Den of Iniquity

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About Christmas

Someone predicts that a child will be born at a certain time, and that the child will grow up to be a very important and powerful figure. A reigning monarch hears the story and fears that such a child has recently been born or is about to be. Seeing that as a direct threat to his own power, he attempts to destroy the child, and he has hundreds or thousands of other infants killed in the process. However, the child miraculously escapes and grows to manhood.

Elements of the same story apply to Sargon, Nimrod, Moses, Jason, Krishna, Mordred, Oedipus, Perseus, Romulus and Remus, and Zeus.

The story told in Matthew chapter 2 is hardly unique.

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This time of year we love to read and tell the Christmas story. Matthew chapter 2. As I read the story, a couple of questions come to mind that Christians should be able to answer for me.

1) Since the 3 Wise Men followed the Star all the way from the East, why did they need to stop at Jerusalem and ask for directions? Why didn't they just keep following the Star all the way to Bethlehem and Jesus, which they eventually did anyway?

2) Why didn't Herod follow the same star? It was obviously of great importance to him, and all of Jerusalem, to find the baby Jesus, so why didn't Herod go himself or send one of his minions to kill the baby Jesus? Why couldn't he or they follow the star just like the men from the East did?
Then he wouldn't have had to kill all those other little guys.

3) Go outside at night, look up, and select a star. The brightest star you can find. Now, exactly which house is the star directly over? Kinda makes the whole story pretty silly, doesn't it?

Just wondering.

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It is widely known (or it should be) that Jesus was not born on December 25. That day was chosen by church leaders in the 4th century to coincide with existing pagan celebrations of the winter solstice.

But the winter solstice is December 21/22, not 25. Why the discrepancy? On the 21st/22nd the sun reaches its southernmost orbit. But it doesn't immediately reverse course. The sun's orbit remains unchanged for 3 days, then it begins its northward climb on December 24/25. That's the reason for the pagan celebrations on the 25th.

We don't know the day Jesus was born, but we don't even know the year! Most people logically assume he was born in the year 1 CE (common era). Not so. According to the Matthew gospel, Jesus was born in 4 BCE. Luke's gospel, however, seems to place Jesus' birth in 6 CE. So much for the Bible being infallible.

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Have you ever heard a minister admit in church on Sunday morning that Jesus was definitely not born on December 25? That nobody knows what day Jesus was born? That the whole Dec 25 thing was started by pagans, not Christians?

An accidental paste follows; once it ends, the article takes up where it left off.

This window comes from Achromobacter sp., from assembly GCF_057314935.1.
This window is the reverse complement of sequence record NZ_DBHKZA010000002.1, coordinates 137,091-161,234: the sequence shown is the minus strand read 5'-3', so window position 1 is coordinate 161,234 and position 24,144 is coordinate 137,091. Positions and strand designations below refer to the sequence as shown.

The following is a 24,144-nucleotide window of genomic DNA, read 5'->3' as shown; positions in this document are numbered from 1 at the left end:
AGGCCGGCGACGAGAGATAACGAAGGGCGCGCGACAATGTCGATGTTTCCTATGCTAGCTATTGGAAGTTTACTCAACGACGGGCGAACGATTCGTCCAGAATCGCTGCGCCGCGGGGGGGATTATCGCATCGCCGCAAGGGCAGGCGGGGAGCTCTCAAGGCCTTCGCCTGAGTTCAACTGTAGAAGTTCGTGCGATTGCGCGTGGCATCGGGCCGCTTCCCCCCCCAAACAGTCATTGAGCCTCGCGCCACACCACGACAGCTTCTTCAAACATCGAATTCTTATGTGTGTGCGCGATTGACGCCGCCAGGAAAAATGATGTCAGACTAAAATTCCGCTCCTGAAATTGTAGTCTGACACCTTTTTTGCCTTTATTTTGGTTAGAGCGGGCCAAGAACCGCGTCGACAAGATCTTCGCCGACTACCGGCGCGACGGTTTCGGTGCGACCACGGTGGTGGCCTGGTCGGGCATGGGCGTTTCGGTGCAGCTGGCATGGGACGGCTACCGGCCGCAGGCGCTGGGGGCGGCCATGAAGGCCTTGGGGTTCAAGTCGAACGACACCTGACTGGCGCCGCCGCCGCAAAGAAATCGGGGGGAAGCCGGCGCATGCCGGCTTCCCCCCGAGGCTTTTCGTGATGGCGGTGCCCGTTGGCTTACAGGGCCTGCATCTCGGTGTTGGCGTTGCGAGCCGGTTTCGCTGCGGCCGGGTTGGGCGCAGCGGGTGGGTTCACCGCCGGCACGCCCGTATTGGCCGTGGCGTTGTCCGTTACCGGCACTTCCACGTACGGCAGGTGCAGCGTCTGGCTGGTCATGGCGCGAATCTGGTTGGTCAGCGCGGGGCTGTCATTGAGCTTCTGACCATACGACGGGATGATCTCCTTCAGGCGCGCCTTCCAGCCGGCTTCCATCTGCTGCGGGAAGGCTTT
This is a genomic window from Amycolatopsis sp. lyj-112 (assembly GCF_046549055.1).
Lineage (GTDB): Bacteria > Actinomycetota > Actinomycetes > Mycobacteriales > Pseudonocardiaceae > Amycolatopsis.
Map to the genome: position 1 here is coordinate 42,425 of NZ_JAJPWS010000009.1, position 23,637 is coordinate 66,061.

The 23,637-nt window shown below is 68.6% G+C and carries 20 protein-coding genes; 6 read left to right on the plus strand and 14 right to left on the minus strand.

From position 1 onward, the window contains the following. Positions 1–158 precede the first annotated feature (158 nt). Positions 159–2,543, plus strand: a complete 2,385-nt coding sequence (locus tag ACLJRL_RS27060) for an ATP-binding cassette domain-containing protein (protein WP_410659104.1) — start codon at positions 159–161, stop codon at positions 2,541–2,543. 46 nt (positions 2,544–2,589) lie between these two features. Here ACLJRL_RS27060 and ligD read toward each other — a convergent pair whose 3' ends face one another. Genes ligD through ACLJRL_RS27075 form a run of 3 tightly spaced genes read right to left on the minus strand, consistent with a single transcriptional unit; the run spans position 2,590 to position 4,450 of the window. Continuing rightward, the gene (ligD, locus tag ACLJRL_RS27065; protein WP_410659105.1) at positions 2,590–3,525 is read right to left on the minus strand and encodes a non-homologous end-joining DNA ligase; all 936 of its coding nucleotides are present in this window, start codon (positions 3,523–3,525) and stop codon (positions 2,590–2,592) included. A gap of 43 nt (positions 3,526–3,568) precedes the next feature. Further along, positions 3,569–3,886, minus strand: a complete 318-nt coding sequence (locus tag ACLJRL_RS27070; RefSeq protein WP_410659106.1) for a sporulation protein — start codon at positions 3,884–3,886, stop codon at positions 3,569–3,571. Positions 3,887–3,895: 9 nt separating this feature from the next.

I've never heard a preacher say that, and I grew up in small baptist churches. All the preachers I've ever heard either stated flat out that Dec 25 is Jesus' birthday, or they were content to let the myth continue without correction. In fact, I dare say that none of the preachers I ever heard even knew the difference. I had a preacher look me straight in the eyes and state very authoritatively that the Bible was originally written in King James English. So baptist preachers are not the brightest bulbs.

You'd think that God's special spokespersons would know better. Wouldn't you? I mean, they have direct communication with the omniscient, omnipotent God and the Holy Spirit. They have the Bible to enlighten them. They have presented themselves as special people who have a deeper commitment to and understanding of God than we ordinary folks could ever hope to have.

I would think there might be a conversation something like this:
God: Psst. You know, you really should set the record straight on that Dec 25 business. Not Jesus' birthday.
Preacher: Really? Are you sure, because we've been doing Christmas on 12/25 for a long time now?
God: Am I sure? Am I sure? Are you sure you really want to ask me that?
Preacher: Okay, sorry. What day was Jesus born, then?
God: You don't need to know that. If I thought you needed to know, I would have put it in the Bible. Or something.
Preacher: Oh, come on. You can tell me. I'm your buddy.
God: Yes, I could tell you, but then I'd have to . . .
Preacher: Okay, okay, let's not be hasty. The important thing is that Jesus was born. We know that much. Born of the Virgin Mary.
God: Yeah, about that whole immaculate conception thing, . . .